Yes, the Overlord has been absent, but with a good excuse: he's going about his life and trying to live for today and tomorrow, but some of you can't help but rub yesterday in his face. He understands that you mean well, but it's been 16 years, already, and you can stop now.
Unless you live in a cave somewhere, you are aware that today marks the 16th Anniversary of the 9/11 attacks on New York and the Pentagon, and the 5th Anniversary of the Benghazi attack.
The Overlord, being a survivor of the first incident, is also well-aware of it, thank you, and the constant reminders have done little to either to erode his awareness, or made the day any easier to bear.
It's been the same for 16 years: as we approach the date the phone starts ringing.
"Are you okay?"
"How are you holding up, Buddy?"
"Do you still have any feelings from back then?"
"Tell me again, what do you remember? Where were you, what were you doing?"
"Is there anything I can do to help you?"
These folks mean well. They do not have any intention of hurting me, they wouldn't in a million years dream of doing so, nor would they intentionally want to inflict grievous mental stress or harm upon me. They care. I get it. I appreciate it.
I've also asked you to stop. Often repeatedly.
But the phone calls and the e-mails and the Facebook messages keep coming, anyway.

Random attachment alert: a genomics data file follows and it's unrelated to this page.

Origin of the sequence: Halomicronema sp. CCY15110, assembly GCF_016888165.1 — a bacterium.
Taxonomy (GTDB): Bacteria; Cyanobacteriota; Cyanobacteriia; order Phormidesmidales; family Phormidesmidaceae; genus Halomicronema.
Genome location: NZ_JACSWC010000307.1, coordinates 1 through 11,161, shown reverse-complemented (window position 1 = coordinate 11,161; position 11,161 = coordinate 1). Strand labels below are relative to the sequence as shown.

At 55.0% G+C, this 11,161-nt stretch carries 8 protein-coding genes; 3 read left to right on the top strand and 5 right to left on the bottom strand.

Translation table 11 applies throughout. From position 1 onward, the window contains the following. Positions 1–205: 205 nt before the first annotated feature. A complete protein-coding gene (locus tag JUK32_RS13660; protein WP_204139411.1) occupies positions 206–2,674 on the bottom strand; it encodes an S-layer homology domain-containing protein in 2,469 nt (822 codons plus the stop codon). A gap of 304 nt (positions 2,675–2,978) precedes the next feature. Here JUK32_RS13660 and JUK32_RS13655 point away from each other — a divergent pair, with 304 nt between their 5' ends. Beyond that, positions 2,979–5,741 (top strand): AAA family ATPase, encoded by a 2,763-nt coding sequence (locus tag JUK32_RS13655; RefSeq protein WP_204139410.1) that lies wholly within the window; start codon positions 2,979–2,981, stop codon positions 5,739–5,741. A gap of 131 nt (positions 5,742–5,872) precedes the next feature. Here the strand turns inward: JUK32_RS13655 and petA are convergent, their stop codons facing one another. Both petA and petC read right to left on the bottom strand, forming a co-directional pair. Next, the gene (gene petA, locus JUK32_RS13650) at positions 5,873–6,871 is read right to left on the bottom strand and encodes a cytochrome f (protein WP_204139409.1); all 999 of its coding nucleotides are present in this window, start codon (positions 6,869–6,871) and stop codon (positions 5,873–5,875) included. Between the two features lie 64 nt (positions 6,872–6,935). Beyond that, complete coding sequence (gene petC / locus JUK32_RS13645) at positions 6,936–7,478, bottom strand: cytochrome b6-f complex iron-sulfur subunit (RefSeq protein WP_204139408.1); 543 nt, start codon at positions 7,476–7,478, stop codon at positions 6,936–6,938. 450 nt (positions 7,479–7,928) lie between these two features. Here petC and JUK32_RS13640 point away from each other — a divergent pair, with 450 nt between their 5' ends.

This is not a good day for me, and I would imagine it's not a very good day for thousands -- tens of thousands -- of other people, too. We all deal with our experiences in different ways; mine is to wish to be left alone. I don't want to talk about it. I fact, I'm sick to death of talking about it.
Some want, maybe they crave, the attention that comes with being a victim, but I don't want any attention -- especially the kind attached to such a despicable event -- and I don't wish to be seen as "a victim" (unless there's cash in it, for the Overlord may be a lot of things, but stupid ain't one of them).
Wallowing in the idea that you're "a victim" is a destructive and useless activity.
For my new audience, who may not be familiar with the story, it begins with the first plane crashing into the World Trade Center , and ends with The Overlord surviving the rain of debris from that impact, and then eventually falling deep into a pit of mental illness. Ten years later, the Overlord emerges, perhaps wiser, perhaps stronger, but in any case determined to break the depressing cycle of continuously re-living the events and submerging himself in the frigid quagmire of feelz that results from it.
But there's...people. And they can't let it go. And we're not talking about other survivors or witnesses, or people who lost family members, we're talking about people who weren't there, people who don't know what it's like.
I don't what it is; perhaps we've all been programmed by modern life to believe that we have some Cosmic Duty to become a part of something "bigger than ourselves" by any means necessary, even vicariously through association with someone who's suffered the consequences. My really good friends have gotten the message, for years now, that The Overlord does not get a call on 9/11.
I thank them for their restraint and their consideration.
It's the acquaintances and not-so-really-good friends who need a fucking beating. Because not only do they make this a yearly ritual (for some, it's the only time I hear from them all year), in recent years they've been making this pilgrimage to the Connection By Association earlier and earlier, so that the phone calls and voicemails start sounding like this:
"Hey, you know what next week is, right? How are you holding up?"